I’d always enjoyed serving. For me, it started with a love of construction. I mean who doesn’t like to grab a hammer and a nail and join together random pieces of wood to build something? Well maybe not everyone, but I do. It was this interest that led me to begin volunteering with Habitat for Humanity.
Following my undergraduate experience, I traveled around a bit working in the corporate sector. In the fall of 2005, I came home to assist in the recovery following Hurricane Katrina. After a year of relief work, I knew I loved two things—helping others and higher education. I was a first generation college student and had no idea what to expect when I showed up in Baton Rouge for my first day of class at Louisiana State University.
A Service Learning Education
I hadn’t planned on education beyond a B.S. (definitely wasn’t thinking PhD). But I new some folks in Auburn, AL that I’d met during my undergrad. One particular person, Elisabeth, was at Auburn. She is particularly important because I eventually married her and we now have two beautiful children. So it worked out pretty well.
In 2006 I went to Auburn to pursue my master’s in Higher Education. During my tenure there, I had a graduate assistantship in an outreach program at Auburn that allowed me to work on leadership training in rural, under-served school districts and I met a professor that was doing research on service learning, further sparking my interest and passion for the field.
Why is it important for students (YOU) to be involved in service?
Honestly, I could go for days, but lets start with a simple list borrowed from our friends at the University of Michigan:
1. Less Stress & Depression, and More Life Satisfaction
From their analysis of collected data, Peggy Thoits and Lyndi Hewitt (2001) assert that “voluntary association membership contributes to decreased psychological distress and buffers the negative consequences of stressors (Rietschlin 1998); it increases life satisfaction and decreases depression (Van Willigen 1998).”
2. That “Feel Good” Feeling
According to an article in Current Health 1 magazine, in a recent survey by Prudential Insurance Company, the number-one reason that young people named for volunteering was that it made them feel good. Eighty-nine percent said so.
3. Improved Mental Health
Steven Smith (1999) indicates that ” volunteering appears to be related to longer life spans and improved mental health,” although he also notes that “…the type of volunteering is likely to make a big difference in the effects on mental health.”
4. Trust, Cooperation, and Citizenship – “Volunteerism can create social capital– that is, social networks of trust and cooperation– that can then promote greater political involvement in public affairs.” (Smith 1999)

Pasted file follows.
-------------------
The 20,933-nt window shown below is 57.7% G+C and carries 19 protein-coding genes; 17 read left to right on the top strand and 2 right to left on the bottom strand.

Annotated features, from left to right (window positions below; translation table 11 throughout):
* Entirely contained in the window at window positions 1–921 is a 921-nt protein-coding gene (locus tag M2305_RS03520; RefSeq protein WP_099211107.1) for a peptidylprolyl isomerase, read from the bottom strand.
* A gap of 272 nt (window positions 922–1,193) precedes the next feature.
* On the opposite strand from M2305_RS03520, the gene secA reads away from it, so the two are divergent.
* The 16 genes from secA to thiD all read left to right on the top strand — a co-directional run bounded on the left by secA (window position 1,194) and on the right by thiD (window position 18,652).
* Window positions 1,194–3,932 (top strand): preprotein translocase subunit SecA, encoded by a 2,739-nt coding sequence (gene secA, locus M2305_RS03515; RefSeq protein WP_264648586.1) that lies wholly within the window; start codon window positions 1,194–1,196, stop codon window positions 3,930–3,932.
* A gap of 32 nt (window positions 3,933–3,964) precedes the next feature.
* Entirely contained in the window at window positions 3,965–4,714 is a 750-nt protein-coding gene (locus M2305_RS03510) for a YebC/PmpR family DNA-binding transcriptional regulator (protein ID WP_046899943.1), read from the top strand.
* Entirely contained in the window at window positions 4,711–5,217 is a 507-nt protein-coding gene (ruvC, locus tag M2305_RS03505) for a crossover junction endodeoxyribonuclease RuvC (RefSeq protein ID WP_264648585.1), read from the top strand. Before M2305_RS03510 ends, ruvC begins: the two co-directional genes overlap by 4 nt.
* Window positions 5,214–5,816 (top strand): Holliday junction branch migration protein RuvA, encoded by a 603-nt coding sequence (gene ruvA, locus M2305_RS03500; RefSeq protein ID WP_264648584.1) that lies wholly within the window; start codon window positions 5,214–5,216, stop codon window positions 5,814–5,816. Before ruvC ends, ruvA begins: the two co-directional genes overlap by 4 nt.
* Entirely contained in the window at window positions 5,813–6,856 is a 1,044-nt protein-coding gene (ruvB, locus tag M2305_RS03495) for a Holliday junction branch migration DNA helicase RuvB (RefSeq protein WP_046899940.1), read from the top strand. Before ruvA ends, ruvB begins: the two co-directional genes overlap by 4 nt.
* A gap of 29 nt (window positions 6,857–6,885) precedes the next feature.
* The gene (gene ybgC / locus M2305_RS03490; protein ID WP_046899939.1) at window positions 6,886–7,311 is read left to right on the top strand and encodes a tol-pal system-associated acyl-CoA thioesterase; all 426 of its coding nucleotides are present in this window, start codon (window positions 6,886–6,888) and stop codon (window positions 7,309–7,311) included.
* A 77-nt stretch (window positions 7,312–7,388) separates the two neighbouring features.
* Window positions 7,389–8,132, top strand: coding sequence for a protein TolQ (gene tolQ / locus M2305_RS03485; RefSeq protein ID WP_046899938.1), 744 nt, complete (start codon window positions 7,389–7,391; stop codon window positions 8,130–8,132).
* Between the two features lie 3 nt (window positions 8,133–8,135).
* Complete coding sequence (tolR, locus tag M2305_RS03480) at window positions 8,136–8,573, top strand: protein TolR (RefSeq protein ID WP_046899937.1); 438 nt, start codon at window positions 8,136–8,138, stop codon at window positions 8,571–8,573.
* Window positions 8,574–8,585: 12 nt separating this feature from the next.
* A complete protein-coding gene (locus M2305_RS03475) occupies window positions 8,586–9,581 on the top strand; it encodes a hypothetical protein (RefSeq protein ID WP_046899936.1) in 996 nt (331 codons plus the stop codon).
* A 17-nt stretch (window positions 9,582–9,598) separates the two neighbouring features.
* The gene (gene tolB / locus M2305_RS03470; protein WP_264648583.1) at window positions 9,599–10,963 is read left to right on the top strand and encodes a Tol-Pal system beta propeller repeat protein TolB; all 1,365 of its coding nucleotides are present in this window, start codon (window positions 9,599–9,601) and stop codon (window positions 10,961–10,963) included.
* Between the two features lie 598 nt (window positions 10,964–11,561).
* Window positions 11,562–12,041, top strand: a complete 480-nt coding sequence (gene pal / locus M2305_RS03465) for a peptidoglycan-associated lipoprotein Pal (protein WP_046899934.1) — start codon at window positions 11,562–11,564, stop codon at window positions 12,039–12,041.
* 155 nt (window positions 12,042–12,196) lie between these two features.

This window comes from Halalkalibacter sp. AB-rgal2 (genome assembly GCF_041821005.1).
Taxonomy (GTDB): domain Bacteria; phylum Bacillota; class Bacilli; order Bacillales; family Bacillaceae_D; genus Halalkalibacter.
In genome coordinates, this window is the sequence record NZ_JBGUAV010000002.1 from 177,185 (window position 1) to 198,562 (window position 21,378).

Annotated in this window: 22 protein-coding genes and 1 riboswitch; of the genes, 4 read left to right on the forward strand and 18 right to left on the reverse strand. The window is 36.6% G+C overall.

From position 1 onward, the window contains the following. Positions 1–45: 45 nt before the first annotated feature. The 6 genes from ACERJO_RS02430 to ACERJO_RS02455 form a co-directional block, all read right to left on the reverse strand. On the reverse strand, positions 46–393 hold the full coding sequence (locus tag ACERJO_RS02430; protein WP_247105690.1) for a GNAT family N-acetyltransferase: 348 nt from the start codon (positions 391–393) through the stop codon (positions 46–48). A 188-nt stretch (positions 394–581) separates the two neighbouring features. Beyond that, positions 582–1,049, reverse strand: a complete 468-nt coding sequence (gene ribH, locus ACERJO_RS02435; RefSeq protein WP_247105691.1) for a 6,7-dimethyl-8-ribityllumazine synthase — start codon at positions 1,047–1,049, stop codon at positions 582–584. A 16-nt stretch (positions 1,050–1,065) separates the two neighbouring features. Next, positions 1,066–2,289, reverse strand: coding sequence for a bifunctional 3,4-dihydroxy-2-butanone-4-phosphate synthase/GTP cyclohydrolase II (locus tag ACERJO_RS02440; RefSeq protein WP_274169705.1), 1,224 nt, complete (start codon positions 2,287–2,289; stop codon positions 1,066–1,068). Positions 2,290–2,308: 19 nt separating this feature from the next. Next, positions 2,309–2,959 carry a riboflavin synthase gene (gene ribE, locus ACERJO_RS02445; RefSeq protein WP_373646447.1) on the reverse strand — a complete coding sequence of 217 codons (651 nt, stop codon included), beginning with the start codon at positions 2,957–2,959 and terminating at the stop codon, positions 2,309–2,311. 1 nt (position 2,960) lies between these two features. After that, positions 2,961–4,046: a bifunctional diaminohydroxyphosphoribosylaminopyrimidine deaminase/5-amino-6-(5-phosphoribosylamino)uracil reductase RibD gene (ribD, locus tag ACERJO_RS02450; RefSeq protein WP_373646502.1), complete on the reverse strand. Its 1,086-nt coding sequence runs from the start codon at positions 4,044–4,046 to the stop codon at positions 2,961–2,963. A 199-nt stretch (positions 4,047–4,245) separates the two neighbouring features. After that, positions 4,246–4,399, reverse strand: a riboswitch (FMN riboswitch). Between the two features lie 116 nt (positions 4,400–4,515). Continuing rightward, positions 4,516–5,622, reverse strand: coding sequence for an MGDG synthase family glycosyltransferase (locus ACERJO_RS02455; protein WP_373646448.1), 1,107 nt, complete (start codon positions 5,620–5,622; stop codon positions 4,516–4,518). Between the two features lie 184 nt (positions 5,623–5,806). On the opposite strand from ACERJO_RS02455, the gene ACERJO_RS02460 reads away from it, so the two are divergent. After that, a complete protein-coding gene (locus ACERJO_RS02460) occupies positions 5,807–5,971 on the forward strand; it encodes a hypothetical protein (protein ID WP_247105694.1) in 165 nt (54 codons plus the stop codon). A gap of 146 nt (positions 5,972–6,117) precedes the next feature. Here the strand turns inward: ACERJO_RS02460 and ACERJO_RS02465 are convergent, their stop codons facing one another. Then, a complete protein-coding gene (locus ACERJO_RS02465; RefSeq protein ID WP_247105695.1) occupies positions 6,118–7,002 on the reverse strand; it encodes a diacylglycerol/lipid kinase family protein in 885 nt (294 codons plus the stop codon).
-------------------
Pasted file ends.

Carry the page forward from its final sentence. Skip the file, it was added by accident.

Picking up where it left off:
5. Improved Communication Skills
In a 1991 article by Marty Brewster et al., various students offer their testimonials which link increased volunteerism to increased communication skills.
6. Positive Opportunities for At-Risk Youth
Many sources indicate, and indeed many organizations have been set up on the premise, that community service projects help redirect energies of at-risk youth to more positive social activities.
7. Political and Civic Awareness
An article by Steven Smith (1999) states that “through participation in voluntary associations, individuals will develop a keener appreciation for civic affairs and understand more completely their obligations to participate in the political process.”
8. Exposure to Diversity, Multiculturalism, and Different Ways of Thinking
Sandra LeSourd (1997) states “perspective taking is the intellectual ability that is germane to affirmation of differences for clarification of the public good.” This means that it is necessary to take the perspectives of others in order to truly understand the benefits that come out of differences.
9. Critical Thinking and Problem Solving Skills
According to Diane Hedin (1989), “the situations in which young people learn most are ones in which they have the opportunity to determine what needs to be done at developmentally appropriate levels of responsibility.”
Service learning really struck my interest, and I love what I do here at Southern Miss as the Director for Community and Civic Engagement. It’s a way for students to learn academic content and serve folks in the community. It brings excitement and energy to learning. It was a way to work in the higher education environment, serve my community, and help students learn the importance of doing the same.